The first George Osborne budget since the launch of the Yes Scotland and Better Together campaigns failed to mention the independence referendum, but it is hugely important to both sides.

For whatever Unionist critics might say about independence - economic uncertainty, oil price volatility, the strictures of a currency union - Yes Scotland can now turn and point to the epic failure of Osborne’s economic policy and ask: "Would more of the same really be better?"

The Chancellor's austerity programme has failed to cut the deficit as quickly as promised; seen public borrowing rise not fall; hobbled rather than stimulated growth; seen the UK lose its AAA credit rating; coincided with a double and possibly a triple-dip recession; and led to welfare cuts which are splitting the Coalition.

Not to mention cutting the top rate of income tax for the wealthy, while kack-handedly trying to tax grannies, caravan owners and pasty munchers. If you want infallibility, try the Vatican.

Today's Budget also included the admission that national debt as a % of GDP will not fall until 2017-18, two years later than forecast, and will peak at an eye-watering 85.6% in 2016-17.

With a never-ending Eurozone crisis, and exports struggling, the Office of Budget Responsibility halved next year's growth forecast to 0.6%.

In addition, voters can look forward to a further £11.5bn of public service cuts, and the Bank of England experimenting with "unconventional" instruments thanks to a changed remit for the Monetary Policy Committee, perhaps a hint at zero or possibly even negative interest rates.

The £130bn of mortgage guarantees for those unable to find a deposit, while welcome for those trying to buy a roof, also sows the seeds for the next housing boom and bust.

So you can be sure Yes Scotland will be seeking to capitalise on Mr Osborne's (mis)calculations.

For the Unionist side, the Chancellor's track record presents multiple headaches.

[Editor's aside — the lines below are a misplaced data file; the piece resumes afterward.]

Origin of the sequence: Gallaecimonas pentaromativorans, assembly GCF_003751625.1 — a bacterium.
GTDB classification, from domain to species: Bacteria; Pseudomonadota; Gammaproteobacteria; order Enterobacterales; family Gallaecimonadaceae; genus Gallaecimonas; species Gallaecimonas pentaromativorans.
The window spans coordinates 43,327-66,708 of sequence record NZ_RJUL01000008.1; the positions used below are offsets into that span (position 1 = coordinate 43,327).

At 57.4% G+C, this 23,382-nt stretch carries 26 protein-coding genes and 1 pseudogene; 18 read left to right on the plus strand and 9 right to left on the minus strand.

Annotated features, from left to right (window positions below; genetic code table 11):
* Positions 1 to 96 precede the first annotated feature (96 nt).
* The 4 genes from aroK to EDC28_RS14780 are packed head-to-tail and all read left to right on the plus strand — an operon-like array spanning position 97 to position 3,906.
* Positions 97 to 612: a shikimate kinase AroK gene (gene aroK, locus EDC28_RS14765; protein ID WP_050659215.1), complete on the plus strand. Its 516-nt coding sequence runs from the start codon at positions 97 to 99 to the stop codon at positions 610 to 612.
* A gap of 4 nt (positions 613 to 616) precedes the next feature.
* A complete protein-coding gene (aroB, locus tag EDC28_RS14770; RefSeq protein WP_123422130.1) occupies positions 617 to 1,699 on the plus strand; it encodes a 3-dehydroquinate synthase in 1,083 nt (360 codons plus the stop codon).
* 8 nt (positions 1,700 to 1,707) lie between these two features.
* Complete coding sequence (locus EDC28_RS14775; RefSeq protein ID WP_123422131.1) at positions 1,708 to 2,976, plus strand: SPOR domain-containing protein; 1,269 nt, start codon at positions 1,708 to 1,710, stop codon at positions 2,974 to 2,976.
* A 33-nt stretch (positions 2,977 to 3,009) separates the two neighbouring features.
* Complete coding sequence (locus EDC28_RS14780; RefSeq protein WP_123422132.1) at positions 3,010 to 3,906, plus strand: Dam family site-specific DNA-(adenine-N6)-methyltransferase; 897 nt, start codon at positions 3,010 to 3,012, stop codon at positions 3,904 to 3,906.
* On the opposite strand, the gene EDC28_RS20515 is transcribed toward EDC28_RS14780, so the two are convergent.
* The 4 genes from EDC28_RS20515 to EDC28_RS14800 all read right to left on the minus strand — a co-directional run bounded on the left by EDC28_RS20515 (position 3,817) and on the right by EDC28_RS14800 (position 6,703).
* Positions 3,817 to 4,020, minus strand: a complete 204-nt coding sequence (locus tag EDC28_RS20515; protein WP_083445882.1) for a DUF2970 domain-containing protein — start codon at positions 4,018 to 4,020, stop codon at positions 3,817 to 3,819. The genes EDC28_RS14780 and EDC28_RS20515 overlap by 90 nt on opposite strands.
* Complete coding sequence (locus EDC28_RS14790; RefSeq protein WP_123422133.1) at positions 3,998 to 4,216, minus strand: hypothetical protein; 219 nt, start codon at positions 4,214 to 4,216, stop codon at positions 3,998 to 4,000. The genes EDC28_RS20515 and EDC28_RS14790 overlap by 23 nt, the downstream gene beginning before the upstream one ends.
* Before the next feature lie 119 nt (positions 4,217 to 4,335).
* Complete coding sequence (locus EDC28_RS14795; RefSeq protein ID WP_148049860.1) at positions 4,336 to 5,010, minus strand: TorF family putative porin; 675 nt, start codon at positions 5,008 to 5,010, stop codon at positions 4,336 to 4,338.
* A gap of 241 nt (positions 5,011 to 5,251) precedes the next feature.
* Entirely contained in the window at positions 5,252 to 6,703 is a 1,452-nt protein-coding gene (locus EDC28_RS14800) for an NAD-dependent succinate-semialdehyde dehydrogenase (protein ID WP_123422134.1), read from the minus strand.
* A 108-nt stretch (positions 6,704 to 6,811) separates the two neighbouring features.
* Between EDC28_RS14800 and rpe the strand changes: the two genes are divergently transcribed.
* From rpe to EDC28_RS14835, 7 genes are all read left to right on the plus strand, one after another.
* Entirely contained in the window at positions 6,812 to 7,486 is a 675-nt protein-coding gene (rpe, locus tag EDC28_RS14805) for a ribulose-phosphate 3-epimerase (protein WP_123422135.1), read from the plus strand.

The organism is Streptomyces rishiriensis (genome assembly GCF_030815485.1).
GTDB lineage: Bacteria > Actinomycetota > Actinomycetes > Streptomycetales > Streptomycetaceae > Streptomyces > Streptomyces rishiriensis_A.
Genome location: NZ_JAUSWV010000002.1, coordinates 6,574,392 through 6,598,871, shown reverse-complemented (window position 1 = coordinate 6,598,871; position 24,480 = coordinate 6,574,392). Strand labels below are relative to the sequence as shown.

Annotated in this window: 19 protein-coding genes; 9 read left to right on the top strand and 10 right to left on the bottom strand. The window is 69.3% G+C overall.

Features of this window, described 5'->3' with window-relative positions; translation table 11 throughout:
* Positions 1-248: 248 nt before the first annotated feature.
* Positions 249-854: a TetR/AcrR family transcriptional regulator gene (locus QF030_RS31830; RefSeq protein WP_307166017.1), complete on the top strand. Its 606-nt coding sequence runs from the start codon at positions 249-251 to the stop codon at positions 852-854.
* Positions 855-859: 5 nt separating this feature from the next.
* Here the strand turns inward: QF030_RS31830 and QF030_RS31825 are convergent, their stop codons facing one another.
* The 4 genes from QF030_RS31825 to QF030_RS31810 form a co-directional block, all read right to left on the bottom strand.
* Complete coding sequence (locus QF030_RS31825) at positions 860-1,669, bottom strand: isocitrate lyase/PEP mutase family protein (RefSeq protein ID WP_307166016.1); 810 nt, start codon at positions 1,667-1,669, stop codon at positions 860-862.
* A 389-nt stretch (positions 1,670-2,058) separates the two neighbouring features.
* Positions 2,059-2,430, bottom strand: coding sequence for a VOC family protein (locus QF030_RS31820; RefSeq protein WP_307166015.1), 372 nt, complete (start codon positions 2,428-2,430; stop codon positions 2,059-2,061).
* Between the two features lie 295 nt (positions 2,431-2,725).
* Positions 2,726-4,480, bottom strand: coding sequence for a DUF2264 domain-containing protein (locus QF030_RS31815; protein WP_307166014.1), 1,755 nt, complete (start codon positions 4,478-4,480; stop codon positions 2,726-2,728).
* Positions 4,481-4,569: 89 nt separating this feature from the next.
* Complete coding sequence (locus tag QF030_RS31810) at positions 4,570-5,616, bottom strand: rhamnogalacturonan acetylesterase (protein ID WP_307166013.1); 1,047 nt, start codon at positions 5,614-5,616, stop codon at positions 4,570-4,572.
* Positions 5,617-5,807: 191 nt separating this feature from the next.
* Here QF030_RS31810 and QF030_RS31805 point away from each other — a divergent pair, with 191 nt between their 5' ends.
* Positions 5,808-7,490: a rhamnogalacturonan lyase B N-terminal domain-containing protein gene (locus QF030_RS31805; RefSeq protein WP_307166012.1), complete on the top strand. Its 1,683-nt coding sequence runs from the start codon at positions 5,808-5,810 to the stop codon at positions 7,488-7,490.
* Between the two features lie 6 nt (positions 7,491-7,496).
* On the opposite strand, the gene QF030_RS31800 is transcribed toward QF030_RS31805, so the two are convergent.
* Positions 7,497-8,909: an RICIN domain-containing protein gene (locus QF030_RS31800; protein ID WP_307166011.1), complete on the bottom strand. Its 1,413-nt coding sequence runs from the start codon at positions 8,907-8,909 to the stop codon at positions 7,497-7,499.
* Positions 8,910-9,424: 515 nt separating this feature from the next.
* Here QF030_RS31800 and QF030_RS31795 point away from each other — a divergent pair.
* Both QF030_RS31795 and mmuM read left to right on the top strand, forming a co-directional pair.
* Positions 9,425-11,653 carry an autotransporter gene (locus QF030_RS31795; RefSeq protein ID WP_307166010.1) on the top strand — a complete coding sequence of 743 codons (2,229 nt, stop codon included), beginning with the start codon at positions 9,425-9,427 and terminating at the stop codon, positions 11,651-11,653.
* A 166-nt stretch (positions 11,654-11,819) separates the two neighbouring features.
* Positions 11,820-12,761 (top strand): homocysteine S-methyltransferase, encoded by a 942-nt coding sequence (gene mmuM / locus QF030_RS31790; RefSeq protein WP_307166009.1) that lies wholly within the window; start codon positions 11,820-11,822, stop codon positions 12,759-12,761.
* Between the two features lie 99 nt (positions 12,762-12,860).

Not only must Better Together repackage it in such a way that it looks more attractive than the SNP's change option, they must try to maintain a united front, despite the economy and the approaching general election creating cavernous rifts between the Tories, LibDems and Labour.

True, the accompanying OBR figures maintain the downbeat predictions on North Sea oil revenue.

Where the OBR sees £33bn of income between 2012 and 2018, the Scottish Government estimates £48bn and up to £57bn.

In Better Together terms, that’s a £15bn to £24bn black hole in the SNP’s independence plans.

But Mr Osborne's decision to cut department budgets by 2% and divert £2.5bn into large-scale capital projects to boost the economy also means added kudos for Alex Salmond and John Swinney.

For on this particular argument, the First Minister and his Finance Secretary have long been on the side of the angels, warning Treasury cuts to capital spending are counterproductive, hampering growth just when growth is needed.

Now that this view has prevailed, the SNP can say their other arguments - on potential oil wealth, on greater economic flexibility outside the UK - deserve more credence.

The message going out across Scotland as a result of today's Budget from the Yes side will be: "If the Union means more of George Osborne, why bother? There is an alternative."